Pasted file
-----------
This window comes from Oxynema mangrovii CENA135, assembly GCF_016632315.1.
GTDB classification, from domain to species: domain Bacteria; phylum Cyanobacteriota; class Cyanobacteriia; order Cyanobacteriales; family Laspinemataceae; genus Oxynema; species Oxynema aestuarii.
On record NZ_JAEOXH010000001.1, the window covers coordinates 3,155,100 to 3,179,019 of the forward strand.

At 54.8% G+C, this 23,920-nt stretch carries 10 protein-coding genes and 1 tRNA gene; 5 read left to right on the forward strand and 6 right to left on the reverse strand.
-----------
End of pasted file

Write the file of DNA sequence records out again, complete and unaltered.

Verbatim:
This window comes from Oxynema mangrovii CENA135, assembly GCF_016632315.1.
GTDB classification, from domain to species: domain Bacteria; phylum Cyanobacteriota; class Cyanobacteriia; order Cyanobacteriales; family Laspinemataceae; genus Oxynema; species Oxynema aestuarii.
On record NZ_JAEOXH010000001.1, the window covers coordinates 3,155,100 to 3,179,019 of the forward strand.

At 54.8% G+C, this 23,920-nt stretch carries 10 protein-coding genes and 1 tRNA gene; 5 read left to right on the forward strand and 6 right to left on the reverse strand.